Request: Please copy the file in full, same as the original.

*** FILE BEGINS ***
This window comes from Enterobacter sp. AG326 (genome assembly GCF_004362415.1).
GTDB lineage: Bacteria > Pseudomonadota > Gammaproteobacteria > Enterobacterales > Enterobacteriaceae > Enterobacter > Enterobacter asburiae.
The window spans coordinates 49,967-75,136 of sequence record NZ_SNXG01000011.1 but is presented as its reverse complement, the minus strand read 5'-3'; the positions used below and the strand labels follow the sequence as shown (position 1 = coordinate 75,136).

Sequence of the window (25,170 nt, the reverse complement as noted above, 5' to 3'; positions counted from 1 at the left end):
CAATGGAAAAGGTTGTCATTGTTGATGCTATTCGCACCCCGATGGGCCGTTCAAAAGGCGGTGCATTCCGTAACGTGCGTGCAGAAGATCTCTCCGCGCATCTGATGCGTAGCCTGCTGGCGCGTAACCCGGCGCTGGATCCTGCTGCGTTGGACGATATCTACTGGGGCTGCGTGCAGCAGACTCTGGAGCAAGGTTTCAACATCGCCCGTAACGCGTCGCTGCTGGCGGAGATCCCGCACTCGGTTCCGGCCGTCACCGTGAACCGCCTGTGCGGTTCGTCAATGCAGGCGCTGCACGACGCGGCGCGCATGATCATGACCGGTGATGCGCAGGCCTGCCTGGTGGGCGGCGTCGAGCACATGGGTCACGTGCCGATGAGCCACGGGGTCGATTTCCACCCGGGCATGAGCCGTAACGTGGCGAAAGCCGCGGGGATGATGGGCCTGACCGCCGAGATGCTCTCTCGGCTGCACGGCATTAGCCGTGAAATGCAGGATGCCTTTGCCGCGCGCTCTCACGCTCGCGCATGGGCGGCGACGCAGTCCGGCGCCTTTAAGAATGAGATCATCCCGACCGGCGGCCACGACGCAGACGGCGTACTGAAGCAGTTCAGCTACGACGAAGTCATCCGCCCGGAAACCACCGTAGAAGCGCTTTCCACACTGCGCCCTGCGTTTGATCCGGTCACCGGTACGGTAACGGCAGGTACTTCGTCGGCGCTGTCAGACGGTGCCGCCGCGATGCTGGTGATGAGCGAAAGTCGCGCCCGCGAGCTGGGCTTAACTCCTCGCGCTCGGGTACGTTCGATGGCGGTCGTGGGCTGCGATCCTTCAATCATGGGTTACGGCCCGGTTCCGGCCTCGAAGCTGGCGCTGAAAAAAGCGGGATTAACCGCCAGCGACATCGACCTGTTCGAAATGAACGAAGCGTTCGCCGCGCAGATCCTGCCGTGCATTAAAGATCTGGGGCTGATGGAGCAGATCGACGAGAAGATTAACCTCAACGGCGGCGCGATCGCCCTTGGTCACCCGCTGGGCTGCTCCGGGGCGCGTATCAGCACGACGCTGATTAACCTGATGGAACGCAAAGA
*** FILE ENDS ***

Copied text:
This window comes from Enterobacter sp. AG326 (genome assembly GCF_004362415.1).
GTDB lineage: Bacteria > Pseudomonadota > Gammaproteobacteria > Enterobacterales > Enterobacteriaceae > Enterobacter > Enterobacter asburiae.
The window spans coordinates 49,967-75,136 of sequence record NZ_SNXG01000011.1 but is presented as its reverse complement, the minus strand read 5'-3'; the positions used below and the strand labels follow the sequence as shown (position 1 = coordinate 75,136).

Sequence of the window (25,170 nt, the reverse complement as noted above, 5' to 3'; positions counted from 1 at the left end):
CAATGGAAAAGGTTGTCATTGTTGATGCTATTCGCACCCCGATGGGCCGTTCAAAAGGCGGTGCATTCCGTAACGTGCGTGCAGAAGATCTCTCCGCGCATCTGATGCGTAGCCTGCTGGCGCGTAACCCGGCGCTGGATCCTGCTGCGTTGGACGATATCTACTGGGGCTGCGTGCAGCAGACTCTGGAGCAAGGTTTCAACATCGCCCGTAACGCGTCGCTGCTGGCGGAGATCCCGCACTCGGTTCCGGCCGTCACCGTGAACCGCCTGTGCGGTTCGTCAATGCAGGCGCTGCACGACGCGGCGCGCATGATCATGACCGGTGATGCGCAGGCCTGCCTGGTGGGCGGCGTCGAGCACATGGGTCACGTGCCGATGAGCCACGGGGTCGATTTCCACCCGGGCATGAGCCGTAACGTGGCGAAAGCCGCGGGGATGATGGGCCTGACCGCCGAGATGCTCTCTCGGCTGCACGGCATTAGCCGTGAAATGCAGGATGCCTTTGCCGCGCGCTCTCACGCTCGCGCATGGGCGGCGACGCAGTCCGGCGCCTTTAAGAATGAGATCATCCCGACCGGCGGCCACGACGCAGACGGCGTACTGAAGCAGTTCAGCTACGACGAAGTCATCCGCCCGGAAACCACCGTAGAAGCGCTTTCCACACTGCGCCCTGCGTTTGATCCGGTCACCGGTACGGTAACGGCAGGTACTTCGTCGGCGCTGTCAGACGGTGCCGCCGCGATGCTGGTGATGAGCGAAAGTCGCGCCCGCGAGCTGGGCTTAACTCCTCGCGCTCGGGTACGTTCGATGGCGGTCGTGGGCTGCGATCCTTCAATCATGGGTTACGGCCCGGTTCCGGCCTCGAAGCTGGCGCTGAAAAAAGCGGGATTAACCGCCAGCGACATCGACCTGTTCGAAATGAACGAAGCGTTCGCCGCGCAGATCCTGCCGTGCATTAAAGATCTGGGGCTGATGGAGCAGATCGACGAGAAGATTAACCTCAACGGCGGCGCGATCGCCCTTGGTCACCCGCTGGGCTGCTCCGGGGCGCGTATCAGCACGACGCTGATTAACCTGATGGAACGCAAAGA